To start to implement m-learning can be daunting, at first impression. But it's not quite as difficult as one might think. Yes, we do have to adjust some of our traditional papers and ways of doing things, but we counter that with progress and adapting to the 21st Century, our technologically advanced students, and our robust profession. Perhaps more importantly, we need to jettison our fear of the unknown and give up some control within the classroom. Personally, I found this difficult until I realized students became more receptive to me because I understood how to use hash tags and other social media. In fact, some know there is a growing rhetoric and composition presence on most social media sites, which is partly where the idea of m-learning came from. In my view, there are two ways to implement m-learning: institutional and individual. Although many institutions do adjust quickly and make valiant attempts to assist faculty with progressive agendas, I suggest running a few trial courses to gather data to demonstrate the usefulness of this evolution of our paradigm. Then, one has the experience to field the difficult questions about evidence, learning, and outcomes.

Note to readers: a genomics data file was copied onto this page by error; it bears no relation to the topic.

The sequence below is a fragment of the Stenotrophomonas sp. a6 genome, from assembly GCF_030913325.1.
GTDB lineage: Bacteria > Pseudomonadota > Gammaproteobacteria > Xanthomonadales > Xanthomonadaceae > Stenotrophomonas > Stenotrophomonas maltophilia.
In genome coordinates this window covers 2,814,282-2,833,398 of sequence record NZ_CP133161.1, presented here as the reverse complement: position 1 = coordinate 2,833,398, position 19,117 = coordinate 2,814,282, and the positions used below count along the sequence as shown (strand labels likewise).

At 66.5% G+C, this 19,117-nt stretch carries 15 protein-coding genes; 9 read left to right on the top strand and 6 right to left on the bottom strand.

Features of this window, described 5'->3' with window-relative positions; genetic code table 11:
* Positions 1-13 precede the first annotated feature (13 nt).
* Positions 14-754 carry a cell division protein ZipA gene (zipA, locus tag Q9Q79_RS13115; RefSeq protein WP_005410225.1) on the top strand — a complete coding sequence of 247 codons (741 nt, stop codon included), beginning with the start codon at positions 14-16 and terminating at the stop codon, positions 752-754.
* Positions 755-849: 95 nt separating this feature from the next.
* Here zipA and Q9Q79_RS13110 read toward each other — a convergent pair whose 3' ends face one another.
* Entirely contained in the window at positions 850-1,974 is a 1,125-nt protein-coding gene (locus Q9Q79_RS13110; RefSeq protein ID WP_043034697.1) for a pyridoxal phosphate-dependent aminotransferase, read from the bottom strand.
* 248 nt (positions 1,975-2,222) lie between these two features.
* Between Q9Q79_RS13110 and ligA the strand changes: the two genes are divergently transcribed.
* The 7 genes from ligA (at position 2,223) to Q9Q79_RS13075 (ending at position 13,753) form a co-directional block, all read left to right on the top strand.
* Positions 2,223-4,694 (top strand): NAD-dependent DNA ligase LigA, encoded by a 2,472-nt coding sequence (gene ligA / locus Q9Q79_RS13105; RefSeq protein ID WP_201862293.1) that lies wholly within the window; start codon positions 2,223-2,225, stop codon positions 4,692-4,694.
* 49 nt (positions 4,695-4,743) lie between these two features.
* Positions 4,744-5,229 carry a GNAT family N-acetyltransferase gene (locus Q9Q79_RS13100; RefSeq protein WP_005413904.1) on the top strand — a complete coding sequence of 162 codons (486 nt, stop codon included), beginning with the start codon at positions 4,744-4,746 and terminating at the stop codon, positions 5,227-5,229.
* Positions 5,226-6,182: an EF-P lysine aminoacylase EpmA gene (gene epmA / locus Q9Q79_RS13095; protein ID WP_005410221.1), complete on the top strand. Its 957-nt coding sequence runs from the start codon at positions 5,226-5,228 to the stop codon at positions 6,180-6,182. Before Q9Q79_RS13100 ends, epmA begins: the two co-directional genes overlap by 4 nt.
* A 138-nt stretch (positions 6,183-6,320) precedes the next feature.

The individual path also has two avenues to address: student and teacher. The former will likely be the easier sell because many students get excited to use their mobile devices as educational tools. The latter, well, takes some work. I suggest starting small with one small assignment and one larger one in a given term, so one can evaluate progress and make notes for future defense to the administration. Similar to all assignments, figure out what the set of goals relative to each assignment are.